Thursday, October 27, 2011

Coldplay Mylo Xyloto: Has God Left the Garden?

With Viva La Vida I was hopeful that Chris Martin was evolving into a subtler version of Bono, with various hints at faith throughout the lyrics. I've been enjoying Mylo Xyloto whilst trying to work out what he's singing about this time, and the answer seems to be 'not a great deal'. The lyrics are mostly pretty vague, and its rather odd hearing a global superstar band singing about the joys of being an outsider, whether its the graffiti artist (Hurts Like Heaven), stealing a car to go and get drugs (Charlie Brown), or 'Us Against the World'.

This latter track has the most biblical/spiritual imagery, and at the same time illustrates very well how it's used: for effect rather than for meaning.

Oh, morning, come bursting, the clouds amen
Lift off this blindfold, let me see again
And bring back the water that your ships rode in
In my heart she left a hole

The tightrope that I'm walking just sways and ties
The devil as he's talking with those angel's eyes
And I just want to be there when the lightning strikes
And the saints go marching in

And sing, slow-owow-owow-owow-it down
Through chaos as it swirls, it's us against the world

Like a river to a raindrop I lost a friend
My drunken has a Daniel in a lion's den
And tonight I know it all has to begin again
So whatever you do, don't let go

And if we could float away, fly up to the surface
And just start again and lift off before trouble
Just erodes us in the rain, just erodes us in the rain
Just erodes us, and see roses in the rain

Now this could be Coldplays way of saying they're longing for the second coming to deliver them from a world where Satan, disguised as an angel of light, reigns through chaos. Or it could be a vague meditation on feeling bereft because of some unnamed woman who's broken his heart. We've seen this before: e.g. the Roman cavalry choirs of Viva La Vida: sounds significant, means....... ??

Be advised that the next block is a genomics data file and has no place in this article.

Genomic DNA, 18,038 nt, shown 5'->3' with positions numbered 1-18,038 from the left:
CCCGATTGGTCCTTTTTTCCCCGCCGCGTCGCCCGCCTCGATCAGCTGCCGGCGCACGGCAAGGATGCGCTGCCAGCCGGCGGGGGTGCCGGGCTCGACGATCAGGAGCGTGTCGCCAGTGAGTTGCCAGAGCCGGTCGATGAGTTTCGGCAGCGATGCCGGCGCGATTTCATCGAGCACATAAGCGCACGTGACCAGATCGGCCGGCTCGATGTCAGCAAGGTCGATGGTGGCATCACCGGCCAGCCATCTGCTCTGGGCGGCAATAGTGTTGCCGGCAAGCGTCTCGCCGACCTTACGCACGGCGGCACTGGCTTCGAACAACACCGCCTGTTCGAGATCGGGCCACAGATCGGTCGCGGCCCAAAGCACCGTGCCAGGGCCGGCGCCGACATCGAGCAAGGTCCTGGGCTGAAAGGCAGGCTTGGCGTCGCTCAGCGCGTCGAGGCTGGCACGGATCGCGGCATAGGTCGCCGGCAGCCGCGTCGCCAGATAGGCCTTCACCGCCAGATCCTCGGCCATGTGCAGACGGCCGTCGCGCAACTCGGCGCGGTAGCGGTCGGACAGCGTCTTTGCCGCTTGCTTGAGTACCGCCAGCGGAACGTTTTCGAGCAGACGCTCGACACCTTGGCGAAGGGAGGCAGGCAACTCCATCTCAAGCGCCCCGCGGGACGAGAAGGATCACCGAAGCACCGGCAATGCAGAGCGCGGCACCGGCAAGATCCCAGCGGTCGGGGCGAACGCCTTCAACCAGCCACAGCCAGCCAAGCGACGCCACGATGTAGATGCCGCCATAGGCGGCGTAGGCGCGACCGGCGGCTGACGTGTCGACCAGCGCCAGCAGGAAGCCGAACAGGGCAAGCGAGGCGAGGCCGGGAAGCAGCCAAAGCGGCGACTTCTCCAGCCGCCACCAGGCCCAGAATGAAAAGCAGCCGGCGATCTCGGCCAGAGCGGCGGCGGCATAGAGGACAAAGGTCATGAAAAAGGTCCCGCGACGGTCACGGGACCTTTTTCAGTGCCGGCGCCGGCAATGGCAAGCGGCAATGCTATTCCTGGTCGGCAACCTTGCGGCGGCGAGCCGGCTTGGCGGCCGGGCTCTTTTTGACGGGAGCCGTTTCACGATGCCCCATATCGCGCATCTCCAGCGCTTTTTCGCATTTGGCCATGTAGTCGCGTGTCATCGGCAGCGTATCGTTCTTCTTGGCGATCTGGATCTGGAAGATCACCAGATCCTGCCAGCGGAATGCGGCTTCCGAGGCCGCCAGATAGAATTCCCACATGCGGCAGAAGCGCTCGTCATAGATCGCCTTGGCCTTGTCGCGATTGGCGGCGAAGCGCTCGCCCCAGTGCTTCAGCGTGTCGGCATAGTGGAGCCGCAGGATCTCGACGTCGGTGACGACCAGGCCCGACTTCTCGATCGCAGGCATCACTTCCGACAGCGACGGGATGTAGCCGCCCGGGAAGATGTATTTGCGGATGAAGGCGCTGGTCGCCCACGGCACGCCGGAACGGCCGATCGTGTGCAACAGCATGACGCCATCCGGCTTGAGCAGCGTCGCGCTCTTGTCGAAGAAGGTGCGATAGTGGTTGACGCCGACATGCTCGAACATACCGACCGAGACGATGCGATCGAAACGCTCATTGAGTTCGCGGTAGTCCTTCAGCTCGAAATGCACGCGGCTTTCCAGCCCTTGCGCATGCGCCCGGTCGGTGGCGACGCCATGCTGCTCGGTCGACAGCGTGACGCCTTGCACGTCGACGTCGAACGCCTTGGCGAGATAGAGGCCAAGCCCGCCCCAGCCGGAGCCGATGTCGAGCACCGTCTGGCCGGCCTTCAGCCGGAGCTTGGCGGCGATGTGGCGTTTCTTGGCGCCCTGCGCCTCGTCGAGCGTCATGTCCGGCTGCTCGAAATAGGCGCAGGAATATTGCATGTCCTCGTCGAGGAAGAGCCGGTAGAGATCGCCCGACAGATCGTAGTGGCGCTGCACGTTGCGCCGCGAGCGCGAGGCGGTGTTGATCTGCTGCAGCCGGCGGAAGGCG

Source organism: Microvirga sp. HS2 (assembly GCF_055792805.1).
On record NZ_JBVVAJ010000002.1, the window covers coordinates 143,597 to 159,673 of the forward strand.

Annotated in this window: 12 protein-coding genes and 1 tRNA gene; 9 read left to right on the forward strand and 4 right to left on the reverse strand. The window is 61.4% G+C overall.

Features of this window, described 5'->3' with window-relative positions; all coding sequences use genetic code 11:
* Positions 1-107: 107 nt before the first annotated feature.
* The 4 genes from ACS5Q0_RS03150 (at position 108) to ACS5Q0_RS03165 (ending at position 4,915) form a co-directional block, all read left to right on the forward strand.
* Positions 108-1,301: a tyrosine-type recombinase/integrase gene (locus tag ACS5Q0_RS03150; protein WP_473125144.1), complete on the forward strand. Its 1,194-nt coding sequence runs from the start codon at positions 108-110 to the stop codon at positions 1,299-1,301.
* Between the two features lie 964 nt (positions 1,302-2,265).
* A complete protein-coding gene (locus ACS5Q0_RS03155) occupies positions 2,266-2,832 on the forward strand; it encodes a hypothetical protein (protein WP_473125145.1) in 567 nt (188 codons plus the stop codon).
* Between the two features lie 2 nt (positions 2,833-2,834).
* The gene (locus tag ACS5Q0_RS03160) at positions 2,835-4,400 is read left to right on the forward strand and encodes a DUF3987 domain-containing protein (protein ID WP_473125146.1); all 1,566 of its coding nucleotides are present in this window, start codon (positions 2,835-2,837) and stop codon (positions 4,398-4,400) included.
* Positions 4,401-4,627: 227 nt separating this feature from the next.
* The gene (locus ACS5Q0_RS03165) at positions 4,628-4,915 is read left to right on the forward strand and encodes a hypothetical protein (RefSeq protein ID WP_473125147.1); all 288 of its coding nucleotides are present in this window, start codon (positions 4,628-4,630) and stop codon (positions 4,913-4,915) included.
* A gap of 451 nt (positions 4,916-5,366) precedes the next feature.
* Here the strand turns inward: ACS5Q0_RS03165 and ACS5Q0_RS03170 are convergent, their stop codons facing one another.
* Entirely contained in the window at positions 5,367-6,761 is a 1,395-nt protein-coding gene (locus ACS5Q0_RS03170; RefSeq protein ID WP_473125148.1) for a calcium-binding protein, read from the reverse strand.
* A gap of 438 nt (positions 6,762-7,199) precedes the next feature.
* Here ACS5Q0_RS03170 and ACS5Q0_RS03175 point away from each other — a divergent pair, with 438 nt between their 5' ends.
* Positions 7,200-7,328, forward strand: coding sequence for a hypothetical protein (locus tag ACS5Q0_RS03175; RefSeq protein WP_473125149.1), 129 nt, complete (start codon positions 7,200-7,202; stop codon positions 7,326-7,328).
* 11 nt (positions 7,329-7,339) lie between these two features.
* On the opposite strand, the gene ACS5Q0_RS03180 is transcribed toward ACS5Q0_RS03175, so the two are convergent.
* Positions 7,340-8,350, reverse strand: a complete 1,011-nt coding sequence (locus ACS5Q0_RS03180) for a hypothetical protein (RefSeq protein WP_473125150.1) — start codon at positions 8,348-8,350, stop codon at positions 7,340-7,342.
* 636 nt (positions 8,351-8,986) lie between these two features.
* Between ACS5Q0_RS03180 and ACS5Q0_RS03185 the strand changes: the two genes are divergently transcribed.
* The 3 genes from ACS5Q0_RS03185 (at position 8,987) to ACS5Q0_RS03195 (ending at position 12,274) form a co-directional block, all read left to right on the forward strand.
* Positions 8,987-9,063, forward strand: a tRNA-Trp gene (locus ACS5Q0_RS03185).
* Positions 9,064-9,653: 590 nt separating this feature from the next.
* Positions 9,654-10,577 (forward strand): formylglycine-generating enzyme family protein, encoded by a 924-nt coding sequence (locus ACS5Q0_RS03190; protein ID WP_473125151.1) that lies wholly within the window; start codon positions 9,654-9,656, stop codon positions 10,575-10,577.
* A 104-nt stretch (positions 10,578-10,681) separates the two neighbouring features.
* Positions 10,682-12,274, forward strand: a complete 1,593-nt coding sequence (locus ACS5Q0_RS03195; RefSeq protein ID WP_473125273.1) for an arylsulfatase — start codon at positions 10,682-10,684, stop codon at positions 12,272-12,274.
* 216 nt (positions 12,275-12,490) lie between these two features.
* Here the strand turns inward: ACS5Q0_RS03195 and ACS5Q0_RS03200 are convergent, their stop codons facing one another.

The other most overtly spiritual lyric on the album, UFO, could also be taken either way.
Lord I don't know which way I am going
which way the rivers gonna flow
It starts like a prayer, but doesn't really get very far. There's talk about sunlight streaming through the holes in the sky ripped by bullets, which if you're that way inclined could link to Romans 8 about all things working together for good, or Revelation where God makes all things new. But those links are in the mind of the listener, not in the words themselves.

The whole CD has plenty of aspirations and 'up' language: to 'heaven', 'paradise', cathedrals in the heart, flying up to the surface (see above), being 'up with the birds' etc., and it closes with the line 'good things are coming our way', but nothing to suggest why. With the final implosion of Oasis, maybe Coldplay are now trying to fill the gap in the market for optimistic rock songs. In many ways this mirrors the music: just as language is used for effect, not content, Mylo Xyloto is more of a sound than a collection of tunes. I found it harder to identify particular songs (with the exception of Paradise or the superb Princess of China) during early listens, or the overall flow of the album. Like the colourful but messy artwork, Mylo Xyloto is rich in musical colour, but it's a bit harder to identify particular shapes, either to the music, or to the words. The lack of a full set of lyrics with the CD maybe indicates that Coldplay don't really want to draw attention to their lyrics, and don't set as much store by them as some of their fans.

Which is a shame really. I enjoy challenging lyrics, that have a bit of depth or meaning to them. Whilst U2 continue to try to say something through their music, I wonder if Coldplay have given up. The album title, after all, doesn't mean anything. (It also means they get Google all to themselves!) Given their support for Oxfam and other good causes, that's a missed opportunity. Yes it's 4 blokes having fun making music, and perhaps I should be happy with that - it's good music after all. Is it wrong to want more?

PS the post title is a reference to Cemetaries of London, on Viva La Vida "I saw God come in my garden but I don't know what He said/for my heart it wasn't open." But you knew that already.

1 comment:

  1. Being brought up in a Christian family is bound to affect lyrics, whether or not written by a believer. That's what I think it is with Chris Martin: he was very familiar with big themes from an early age, so when he wants to reach for something special, he tends to reach heavenward ...